The Past and Present of Croydon's London Road

36 London Road: Suave Living and Precision Barbers

18 April 2014

36 London Road is currently home to two businesses: a hairdressers called Suave Living at ground level and a barbers called Precision Barbers in the basement.

Suave Living and Precision Barbers, 36 London Road, December 2012.

1870s: Construction of the building, and the first occupant, Nathaniel Gifford

Numbers 28–42 London Road all look very similar architecturally, and indeed until the great renumbering of 1890 they were all addressed separately from the rest of London Road — initially as 1–8 Oakfield Terrace and then as 1–8 The Parade.[1] However, this terrace was actually constructed in two halves. Numbers 28–34 came first, and were in existence by 1872; by 1876, numbers 36–42 had been built to join them.[2]

The first occupant of number 36 was Nathaniel Gifford’s “general draper, upholsterer, and sewing machine agent” business. After starting up in the early 1870s with a single shopfront at number 32, by 1876 Nathaniel had expanded into numbers 34, 36, and 38 as well.[3]

1880s: The Universal Bedding Company

By 1880, however, Nathaniel Gifford had left London Road. His replacement at number 36 was The Universal, a furniture shop which also advertised itself as the “Universal Bedding Company” and “Universal Furnishing Company”. This remained in place until around 1885.[4]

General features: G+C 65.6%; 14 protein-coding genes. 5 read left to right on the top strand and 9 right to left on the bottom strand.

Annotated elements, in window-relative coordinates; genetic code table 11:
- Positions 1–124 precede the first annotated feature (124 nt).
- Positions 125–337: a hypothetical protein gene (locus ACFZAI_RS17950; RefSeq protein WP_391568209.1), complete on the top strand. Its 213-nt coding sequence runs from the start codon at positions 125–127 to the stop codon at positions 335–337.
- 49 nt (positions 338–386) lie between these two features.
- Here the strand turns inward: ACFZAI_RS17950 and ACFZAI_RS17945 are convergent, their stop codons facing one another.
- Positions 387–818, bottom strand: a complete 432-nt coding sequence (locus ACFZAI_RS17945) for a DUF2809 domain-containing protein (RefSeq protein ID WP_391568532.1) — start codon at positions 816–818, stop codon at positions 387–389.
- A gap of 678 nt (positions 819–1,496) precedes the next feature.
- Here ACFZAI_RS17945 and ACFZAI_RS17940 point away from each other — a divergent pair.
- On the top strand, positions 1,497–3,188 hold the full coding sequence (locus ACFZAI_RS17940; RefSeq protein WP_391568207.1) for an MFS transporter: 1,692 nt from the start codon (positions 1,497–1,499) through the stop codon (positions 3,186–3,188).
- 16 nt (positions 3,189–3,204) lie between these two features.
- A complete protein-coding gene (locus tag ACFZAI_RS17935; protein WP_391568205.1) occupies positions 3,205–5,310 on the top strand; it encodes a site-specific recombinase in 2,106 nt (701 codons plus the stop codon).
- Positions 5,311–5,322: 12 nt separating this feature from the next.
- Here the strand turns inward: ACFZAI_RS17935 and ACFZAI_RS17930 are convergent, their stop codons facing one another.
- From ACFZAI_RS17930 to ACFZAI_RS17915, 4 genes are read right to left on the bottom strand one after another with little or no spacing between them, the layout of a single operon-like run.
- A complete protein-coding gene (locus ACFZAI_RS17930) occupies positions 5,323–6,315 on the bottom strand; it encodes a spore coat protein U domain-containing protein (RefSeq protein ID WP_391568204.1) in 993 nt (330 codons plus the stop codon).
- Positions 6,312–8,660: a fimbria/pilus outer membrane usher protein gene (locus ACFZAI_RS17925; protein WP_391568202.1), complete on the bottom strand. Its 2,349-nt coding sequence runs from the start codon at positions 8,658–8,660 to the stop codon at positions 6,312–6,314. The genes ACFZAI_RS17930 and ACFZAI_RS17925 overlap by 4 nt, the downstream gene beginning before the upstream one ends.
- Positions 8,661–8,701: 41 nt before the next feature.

Advertisement for The Universal from Ward’s 1885 Croydon directory, courtesy of the Croydon Local Studies Library and Archives Service.

1880s–1890s: Hampden H Wotton, oil and colour merchant; boots; ham & beef; Hansmann & Moore

Following a brief period of vacancy — and a renumbering to 5 The Parade — the premises were next occupied by an oil and colour merchant named Hampden H Wotton. Some explanation of this profession may be of interest here, as it’s one which no longer exists today. As described in my article on 5 London Road, an oil and colour merchant sold oils for cooking, heating, and lighting, as well as paints — however, these paints were not ready-made, but rather mixed to order from linseed oil and ground pigments. According to Kelly’s 1889 street directory, Hampden Wotton also sold “paperhangings, [...] varnish & glass” and offered the services of a “paper stainer & lead light glazier”. Around 1893, he moved his business from London Road to Poplar Walk, and changed the name to Wotton & Son.[5]

None of the next few occupants of 36 London Road stayed more than a year or so at the address: John Lawrence, bootmaker, around 1894, A B Thisleton’s “ham & beef warehouse” around 1895, and finally a short-lived expansion of Hansmann & Moore’s hosiery and hattery business from number 38 next door, around 1896–97.[6]